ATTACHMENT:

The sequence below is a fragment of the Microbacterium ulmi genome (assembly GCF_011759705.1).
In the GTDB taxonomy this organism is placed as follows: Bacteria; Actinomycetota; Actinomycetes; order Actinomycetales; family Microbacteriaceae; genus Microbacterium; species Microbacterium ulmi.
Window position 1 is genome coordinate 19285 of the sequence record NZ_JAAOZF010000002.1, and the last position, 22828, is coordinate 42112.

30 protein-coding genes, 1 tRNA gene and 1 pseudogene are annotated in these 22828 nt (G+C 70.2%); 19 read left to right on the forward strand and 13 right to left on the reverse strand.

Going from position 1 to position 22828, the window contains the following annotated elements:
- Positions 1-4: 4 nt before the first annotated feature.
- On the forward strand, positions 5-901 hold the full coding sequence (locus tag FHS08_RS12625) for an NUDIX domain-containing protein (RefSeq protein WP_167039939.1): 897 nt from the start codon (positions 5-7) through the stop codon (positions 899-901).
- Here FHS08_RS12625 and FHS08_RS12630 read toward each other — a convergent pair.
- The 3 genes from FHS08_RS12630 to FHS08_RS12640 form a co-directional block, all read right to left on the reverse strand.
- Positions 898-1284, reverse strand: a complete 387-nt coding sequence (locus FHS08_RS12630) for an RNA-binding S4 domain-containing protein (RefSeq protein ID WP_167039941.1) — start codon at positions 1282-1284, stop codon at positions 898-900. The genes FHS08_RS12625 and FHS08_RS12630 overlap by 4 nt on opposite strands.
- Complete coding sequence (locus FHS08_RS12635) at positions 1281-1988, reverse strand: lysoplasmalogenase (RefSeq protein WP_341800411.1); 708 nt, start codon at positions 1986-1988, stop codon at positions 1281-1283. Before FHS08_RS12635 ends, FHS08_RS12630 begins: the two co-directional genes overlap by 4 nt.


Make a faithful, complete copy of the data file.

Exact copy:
The sequence below is a fragment of the Microbacterium ulmi genome (assembly GCF_011759705.1).
In the GTDB taxonomy this organism is placed as follows: Bacteria; Actinomycetota; Actinomycetes; order Actinomycetales; family Microbacteriaceae; genus Microbacterium; species Microbacterium ulmi.
Window position 1 is genome coordinate 19285 of the sequence record NZ_JAAOZF010000002.1, and the last position, 22828, is coordinate 42112.

30 protein-coding genes, 1 tRNA gene and 1 pseudogene are annotated in these 22828 nt (G+C 70.2%); 19 read left to right on the forward strand and 13 right to left on the reverse strand.

Going from position 1 to position 22828, the window contains the following annotated elements:
- Positions 1-4: 4 nt before the first annotated feature.
- On the forward strand, positions 5-901 hold the full coding sequence (locus tag FHS08_RS12625) for an NUDIX domain-containing protein (RefSeq protein WP_167039939.1): 897 nt from the start codon (positions 5-7) through the stop codon (positions 899-901).
- Here FHS08_RS12625 and FHS08_RS12630 read toward each other — a convergent pair.
- The 3 genes from FHS08_RS12630 to FHS08_RS12640 form a co-directional block, all read right to left on the reverse strand.
- Positions 898-1284, reverse strand: a complete 387-nt coding sequence (locus FHS08_RS12630) for an RNA-binding S4 domain-containing protein (RefSeq protein ID WP_167039941.1) — start codon at positions 1282-1284, stop codon at positions 898-900. The genes FHS08_RS12625 and FHS08_RS12630 overlap by 4 nt on opposite strands.
- Complete coding sequence (locus FHS08_RS12635) at positions 1281-1988, reverse strand: lysoplasmalogenase (RefSeq protein WP_341800411.1); 708 nt, start codon at positions 1986-1988, stop codon at positions 1281-1283. Before FHS08_RS12635 ends, FHS08_RS12630 begins: the two co-directional genes overlap by 4 nt.